"I hit the letters at the top of the sign for the circus," Rosario said. "I was impressed -- 11 years old, and I hit a ball that far."
It's not just clowns and elephants and barkers and tigers who need to keep their eyes peeled when Rosario is at the plate. Rosario parked 28 home runs -- a club record for a rookie -- last season. Some were impressive.
This spring, he has seen launched two homers that dropped jaws. One was over the batter's eye of one of the practice fields during a Minor League game against the D-backs, the other Thursday night off Giants ace Matt Cain that sailed beyond the center-field wall at Scottsdale Stadium.
"That was hit a long way," manager Walt Weiss said after Rosario's blast off Cain. "I wasn't around last year, but he's a lot tougher to pitch to than he was a year ago, and he brings a lot of positive energy."
Last season, an early-season hand injury to veteran catcher Ramon Hernandez forced Rosario into more regular playing time than the Rockies planned. Trying to learn on the run defensively was difficult, as Rosario committed 13 errors and 21 passed balls, but he was an advanced student offensively.
Rosario hit .247 before the All-Star break, as at times pitchers enticed him to chase pitches. In the second half, all of which was played without cleanup man Troy Tulowitzki (groin surgery) and much of it played without Todd Helton (hip surgery) and Michael Cuddyer (oblique strain), Rosario hit .291 with half of his homers.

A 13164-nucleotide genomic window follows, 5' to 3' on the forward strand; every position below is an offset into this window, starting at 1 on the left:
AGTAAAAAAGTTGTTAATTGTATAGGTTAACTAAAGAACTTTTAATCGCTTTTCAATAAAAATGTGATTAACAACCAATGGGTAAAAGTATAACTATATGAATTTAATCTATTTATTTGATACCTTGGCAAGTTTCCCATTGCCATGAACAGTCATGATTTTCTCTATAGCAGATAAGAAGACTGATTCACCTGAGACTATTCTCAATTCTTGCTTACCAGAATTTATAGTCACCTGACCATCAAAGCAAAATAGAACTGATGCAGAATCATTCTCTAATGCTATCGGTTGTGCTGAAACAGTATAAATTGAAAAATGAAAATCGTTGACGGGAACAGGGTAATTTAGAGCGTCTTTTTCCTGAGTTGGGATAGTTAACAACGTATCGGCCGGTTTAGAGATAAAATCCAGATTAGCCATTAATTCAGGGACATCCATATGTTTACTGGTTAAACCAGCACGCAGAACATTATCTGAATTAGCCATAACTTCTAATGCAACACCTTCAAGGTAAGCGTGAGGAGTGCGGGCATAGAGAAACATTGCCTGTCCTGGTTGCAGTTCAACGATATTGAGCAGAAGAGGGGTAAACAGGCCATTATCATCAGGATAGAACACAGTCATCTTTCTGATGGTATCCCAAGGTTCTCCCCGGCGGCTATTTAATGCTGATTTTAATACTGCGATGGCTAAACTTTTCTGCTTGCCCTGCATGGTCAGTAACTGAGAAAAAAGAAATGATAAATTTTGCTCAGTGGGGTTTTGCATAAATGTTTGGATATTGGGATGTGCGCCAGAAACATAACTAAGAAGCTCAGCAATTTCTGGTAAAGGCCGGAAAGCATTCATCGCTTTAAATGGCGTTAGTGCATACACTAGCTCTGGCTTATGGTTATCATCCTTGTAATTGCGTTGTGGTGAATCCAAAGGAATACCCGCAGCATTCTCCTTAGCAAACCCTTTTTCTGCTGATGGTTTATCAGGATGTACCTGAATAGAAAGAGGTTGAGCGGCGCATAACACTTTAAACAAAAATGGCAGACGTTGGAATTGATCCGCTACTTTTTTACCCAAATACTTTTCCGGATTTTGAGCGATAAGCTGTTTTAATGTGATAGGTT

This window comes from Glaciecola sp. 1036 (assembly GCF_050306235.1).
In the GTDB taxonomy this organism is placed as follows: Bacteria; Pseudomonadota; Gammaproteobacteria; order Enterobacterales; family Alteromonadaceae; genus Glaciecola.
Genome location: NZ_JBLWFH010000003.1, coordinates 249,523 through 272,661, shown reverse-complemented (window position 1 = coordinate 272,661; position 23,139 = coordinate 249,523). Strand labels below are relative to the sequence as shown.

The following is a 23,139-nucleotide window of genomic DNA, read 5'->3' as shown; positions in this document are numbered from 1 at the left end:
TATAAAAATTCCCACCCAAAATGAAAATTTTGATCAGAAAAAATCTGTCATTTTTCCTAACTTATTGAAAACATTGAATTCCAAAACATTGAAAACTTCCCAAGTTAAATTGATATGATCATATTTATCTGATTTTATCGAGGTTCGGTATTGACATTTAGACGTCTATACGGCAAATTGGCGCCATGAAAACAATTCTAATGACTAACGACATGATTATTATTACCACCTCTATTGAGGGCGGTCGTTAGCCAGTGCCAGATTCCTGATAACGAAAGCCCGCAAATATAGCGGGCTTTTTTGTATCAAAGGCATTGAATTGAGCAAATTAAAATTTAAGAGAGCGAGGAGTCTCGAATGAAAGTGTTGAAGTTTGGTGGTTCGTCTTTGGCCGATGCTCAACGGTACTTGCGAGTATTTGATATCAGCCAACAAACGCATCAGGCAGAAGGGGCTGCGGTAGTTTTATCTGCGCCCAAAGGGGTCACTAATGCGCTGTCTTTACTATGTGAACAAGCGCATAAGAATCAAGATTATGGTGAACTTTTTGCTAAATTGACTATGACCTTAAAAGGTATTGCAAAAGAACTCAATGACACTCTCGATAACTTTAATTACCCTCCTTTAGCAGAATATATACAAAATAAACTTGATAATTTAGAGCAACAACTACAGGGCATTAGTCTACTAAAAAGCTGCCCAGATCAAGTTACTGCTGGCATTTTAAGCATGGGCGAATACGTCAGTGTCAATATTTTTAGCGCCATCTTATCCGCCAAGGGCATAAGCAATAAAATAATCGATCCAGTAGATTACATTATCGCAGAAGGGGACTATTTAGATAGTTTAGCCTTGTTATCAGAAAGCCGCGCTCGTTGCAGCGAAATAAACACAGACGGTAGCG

Rosario has continued the consistency this spring, with a .375 average, three doubles and three home runs (the Minor League homer does not count in Cactus League stats).
"I feel confident," Rosario said. "I'm seeing the ball very well right now. I have control. I'm getting a chance to see pitches. I hope I stay the same. Of course, I'm not going to stay the same the whole season, but I'm going to try to stay the way I feel right now more than not."
To think, Rosario had to be talked into being a hitter.
As a youth, when Rosario wasn't milking cows to help his family, he was throwing -- hard. At 14, he had a perceptive coach, Luis Coronado, who looked at the heights of Rosario's parents and suggested a move to catcher. Coronado was due to arrive in Scottsdale on Friday night, and he'll spend several days looking at what he helped create.
"He said, 'You're too short to be a pitcher,'" Rosario said. "He said, 'You think that because you can throw hard, you can be a pitcher. They're going to kill you.'
"Then he said, 'You're going to hit. I believe you're going to be one of the better hitters in the world.' Now I know why."